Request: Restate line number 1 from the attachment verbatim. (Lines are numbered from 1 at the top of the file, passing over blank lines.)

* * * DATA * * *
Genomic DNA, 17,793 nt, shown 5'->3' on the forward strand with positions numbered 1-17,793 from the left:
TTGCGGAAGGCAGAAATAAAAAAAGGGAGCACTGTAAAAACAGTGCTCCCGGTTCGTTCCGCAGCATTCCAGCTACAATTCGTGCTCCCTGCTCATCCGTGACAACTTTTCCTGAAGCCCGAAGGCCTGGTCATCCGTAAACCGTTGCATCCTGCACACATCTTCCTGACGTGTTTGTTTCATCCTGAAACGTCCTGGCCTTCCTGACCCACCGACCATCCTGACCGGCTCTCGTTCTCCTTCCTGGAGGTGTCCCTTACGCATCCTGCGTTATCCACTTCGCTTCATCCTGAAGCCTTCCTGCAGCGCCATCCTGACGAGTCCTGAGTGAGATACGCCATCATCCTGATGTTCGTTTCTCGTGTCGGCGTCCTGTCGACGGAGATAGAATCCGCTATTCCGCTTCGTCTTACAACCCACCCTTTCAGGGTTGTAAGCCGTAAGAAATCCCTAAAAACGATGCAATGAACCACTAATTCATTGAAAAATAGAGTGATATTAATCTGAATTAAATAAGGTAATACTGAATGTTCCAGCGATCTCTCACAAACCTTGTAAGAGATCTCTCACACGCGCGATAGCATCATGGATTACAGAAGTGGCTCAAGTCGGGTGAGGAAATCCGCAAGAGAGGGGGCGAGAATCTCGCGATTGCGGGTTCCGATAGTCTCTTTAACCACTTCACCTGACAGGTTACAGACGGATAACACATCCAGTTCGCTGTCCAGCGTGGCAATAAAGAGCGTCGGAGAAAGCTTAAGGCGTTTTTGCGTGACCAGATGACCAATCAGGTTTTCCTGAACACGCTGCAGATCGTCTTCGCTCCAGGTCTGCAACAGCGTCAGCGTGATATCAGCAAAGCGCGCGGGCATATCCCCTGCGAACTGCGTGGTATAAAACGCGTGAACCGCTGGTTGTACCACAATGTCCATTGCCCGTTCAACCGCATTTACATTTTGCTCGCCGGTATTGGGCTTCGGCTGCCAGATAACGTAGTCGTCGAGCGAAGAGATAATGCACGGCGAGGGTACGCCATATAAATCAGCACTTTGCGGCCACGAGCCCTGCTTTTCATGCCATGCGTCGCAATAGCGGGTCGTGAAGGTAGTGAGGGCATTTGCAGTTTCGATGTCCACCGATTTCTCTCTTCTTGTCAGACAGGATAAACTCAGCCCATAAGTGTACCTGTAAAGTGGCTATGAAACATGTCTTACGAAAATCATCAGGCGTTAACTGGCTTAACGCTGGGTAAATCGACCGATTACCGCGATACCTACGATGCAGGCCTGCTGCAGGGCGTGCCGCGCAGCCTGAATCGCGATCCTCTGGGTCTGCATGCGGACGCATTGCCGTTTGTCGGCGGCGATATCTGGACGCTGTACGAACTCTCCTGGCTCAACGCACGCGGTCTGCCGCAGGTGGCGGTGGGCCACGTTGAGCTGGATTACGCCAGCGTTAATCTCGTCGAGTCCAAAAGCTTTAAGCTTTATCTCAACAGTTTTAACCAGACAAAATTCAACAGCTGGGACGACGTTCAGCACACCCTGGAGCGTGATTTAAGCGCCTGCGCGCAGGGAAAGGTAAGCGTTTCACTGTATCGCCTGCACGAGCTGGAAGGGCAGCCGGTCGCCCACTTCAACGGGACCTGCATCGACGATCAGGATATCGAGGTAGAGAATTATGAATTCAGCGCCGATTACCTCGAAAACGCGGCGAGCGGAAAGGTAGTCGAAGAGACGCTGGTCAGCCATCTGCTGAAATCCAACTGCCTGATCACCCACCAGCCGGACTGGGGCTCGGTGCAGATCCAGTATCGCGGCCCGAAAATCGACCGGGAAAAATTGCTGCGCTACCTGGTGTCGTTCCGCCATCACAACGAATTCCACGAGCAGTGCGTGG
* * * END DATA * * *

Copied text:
Genomic DNA, 17,793 nt, shown 5'->3' on the forward strand with positions numbered 1-17,793 from the left: